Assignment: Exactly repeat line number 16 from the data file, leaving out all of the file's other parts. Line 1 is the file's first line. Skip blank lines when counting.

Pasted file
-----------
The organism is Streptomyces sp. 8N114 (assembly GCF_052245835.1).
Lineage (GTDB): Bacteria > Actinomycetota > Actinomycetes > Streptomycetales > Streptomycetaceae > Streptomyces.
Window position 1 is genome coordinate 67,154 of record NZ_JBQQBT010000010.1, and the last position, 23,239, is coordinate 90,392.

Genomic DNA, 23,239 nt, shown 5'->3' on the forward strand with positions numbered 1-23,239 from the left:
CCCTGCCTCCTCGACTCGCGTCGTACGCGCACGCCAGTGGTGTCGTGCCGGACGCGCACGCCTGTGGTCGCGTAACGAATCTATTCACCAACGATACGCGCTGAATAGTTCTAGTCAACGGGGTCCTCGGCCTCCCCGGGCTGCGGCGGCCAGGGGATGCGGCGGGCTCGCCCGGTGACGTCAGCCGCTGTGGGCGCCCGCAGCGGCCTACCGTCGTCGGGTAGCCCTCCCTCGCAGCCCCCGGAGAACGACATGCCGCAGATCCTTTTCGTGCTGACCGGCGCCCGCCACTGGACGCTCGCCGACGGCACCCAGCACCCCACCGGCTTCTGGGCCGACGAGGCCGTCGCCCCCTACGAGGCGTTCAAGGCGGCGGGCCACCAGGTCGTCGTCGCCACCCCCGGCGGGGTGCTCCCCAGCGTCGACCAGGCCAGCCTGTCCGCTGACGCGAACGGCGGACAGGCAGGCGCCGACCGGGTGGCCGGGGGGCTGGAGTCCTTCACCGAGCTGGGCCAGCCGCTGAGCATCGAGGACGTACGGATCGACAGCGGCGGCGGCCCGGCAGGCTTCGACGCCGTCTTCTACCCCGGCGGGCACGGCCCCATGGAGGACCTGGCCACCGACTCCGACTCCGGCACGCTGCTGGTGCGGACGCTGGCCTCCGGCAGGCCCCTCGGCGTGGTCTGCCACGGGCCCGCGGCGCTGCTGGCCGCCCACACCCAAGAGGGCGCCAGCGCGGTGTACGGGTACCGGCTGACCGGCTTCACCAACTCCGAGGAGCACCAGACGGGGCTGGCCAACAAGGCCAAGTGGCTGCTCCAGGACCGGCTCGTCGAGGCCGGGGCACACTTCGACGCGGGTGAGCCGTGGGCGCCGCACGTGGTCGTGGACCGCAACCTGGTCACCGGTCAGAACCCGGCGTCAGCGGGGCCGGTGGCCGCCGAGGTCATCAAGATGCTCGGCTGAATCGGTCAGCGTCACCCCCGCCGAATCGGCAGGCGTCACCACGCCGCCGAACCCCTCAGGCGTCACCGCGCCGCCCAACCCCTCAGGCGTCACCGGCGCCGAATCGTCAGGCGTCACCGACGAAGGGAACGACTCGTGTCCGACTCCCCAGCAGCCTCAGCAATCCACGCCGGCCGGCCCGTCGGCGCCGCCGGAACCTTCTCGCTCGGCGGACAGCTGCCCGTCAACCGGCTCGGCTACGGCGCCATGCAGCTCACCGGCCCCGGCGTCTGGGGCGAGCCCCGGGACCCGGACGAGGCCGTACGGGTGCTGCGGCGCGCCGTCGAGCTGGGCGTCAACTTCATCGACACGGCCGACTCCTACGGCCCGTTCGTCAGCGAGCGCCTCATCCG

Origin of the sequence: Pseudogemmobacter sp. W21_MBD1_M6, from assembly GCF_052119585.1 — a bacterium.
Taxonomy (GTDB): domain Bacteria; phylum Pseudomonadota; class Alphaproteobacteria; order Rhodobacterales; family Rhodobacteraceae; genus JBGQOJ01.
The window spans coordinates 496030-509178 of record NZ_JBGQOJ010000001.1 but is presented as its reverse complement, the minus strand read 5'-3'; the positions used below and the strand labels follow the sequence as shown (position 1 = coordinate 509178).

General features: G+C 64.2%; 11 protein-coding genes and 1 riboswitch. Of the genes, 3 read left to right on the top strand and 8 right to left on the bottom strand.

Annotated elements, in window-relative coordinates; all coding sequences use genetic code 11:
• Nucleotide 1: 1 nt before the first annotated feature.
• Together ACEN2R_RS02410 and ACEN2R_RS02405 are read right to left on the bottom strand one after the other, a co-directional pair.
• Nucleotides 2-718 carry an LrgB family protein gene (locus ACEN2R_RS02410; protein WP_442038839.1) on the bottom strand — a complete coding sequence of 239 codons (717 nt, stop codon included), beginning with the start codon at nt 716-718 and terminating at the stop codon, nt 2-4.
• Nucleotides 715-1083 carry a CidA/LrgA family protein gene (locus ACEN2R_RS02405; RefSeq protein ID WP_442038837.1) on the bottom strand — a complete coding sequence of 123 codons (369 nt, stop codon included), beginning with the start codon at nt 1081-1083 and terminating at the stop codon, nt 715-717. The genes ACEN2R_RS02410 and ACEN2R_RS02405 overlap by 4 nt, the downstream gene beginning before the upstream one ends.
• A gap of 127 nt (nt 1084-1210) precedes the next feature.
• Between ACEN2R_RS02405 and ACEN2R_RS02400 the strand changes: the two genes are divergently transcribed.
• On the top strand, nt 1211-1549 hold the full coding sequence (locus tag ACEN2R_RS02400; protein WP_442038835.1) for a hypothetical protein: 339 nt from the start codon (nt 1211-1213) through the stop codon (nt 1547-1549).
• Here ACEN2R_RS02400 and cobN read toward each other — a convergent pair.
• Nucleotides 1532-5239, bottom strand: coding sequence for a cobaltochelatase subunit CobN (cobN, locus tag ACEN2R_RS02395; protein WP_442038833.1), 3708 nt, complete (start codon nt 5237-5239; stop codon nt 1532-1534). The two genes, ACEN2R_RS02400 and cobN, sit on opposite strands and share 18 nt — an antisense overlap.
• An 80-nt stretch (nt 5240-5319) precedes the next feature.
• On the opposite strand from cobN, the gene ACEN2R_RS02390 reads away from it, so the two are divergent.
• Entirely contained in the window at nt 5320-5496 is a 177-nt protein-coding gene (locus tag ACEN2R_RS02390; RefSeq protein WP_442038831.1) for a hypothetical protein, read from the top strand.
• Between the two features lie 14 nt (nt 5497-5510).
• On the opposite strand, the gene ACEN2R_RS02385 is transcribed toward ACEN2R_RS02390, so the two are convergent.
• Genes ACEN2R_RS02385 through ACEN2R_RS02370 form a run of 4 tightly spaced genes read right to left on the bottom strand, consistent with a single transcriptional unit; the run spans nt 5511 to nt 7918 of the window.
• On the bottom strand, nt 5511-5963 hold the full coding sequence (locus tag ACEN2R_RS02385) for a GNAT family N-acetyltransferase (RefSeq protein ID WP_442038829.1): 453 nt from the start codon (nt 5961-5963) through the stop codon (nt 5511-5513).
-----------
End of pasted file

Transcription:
• Between ACEN2R_RS02405 and ACEN2R_RS02400 the strand changes: the two genes are divergently transcribed.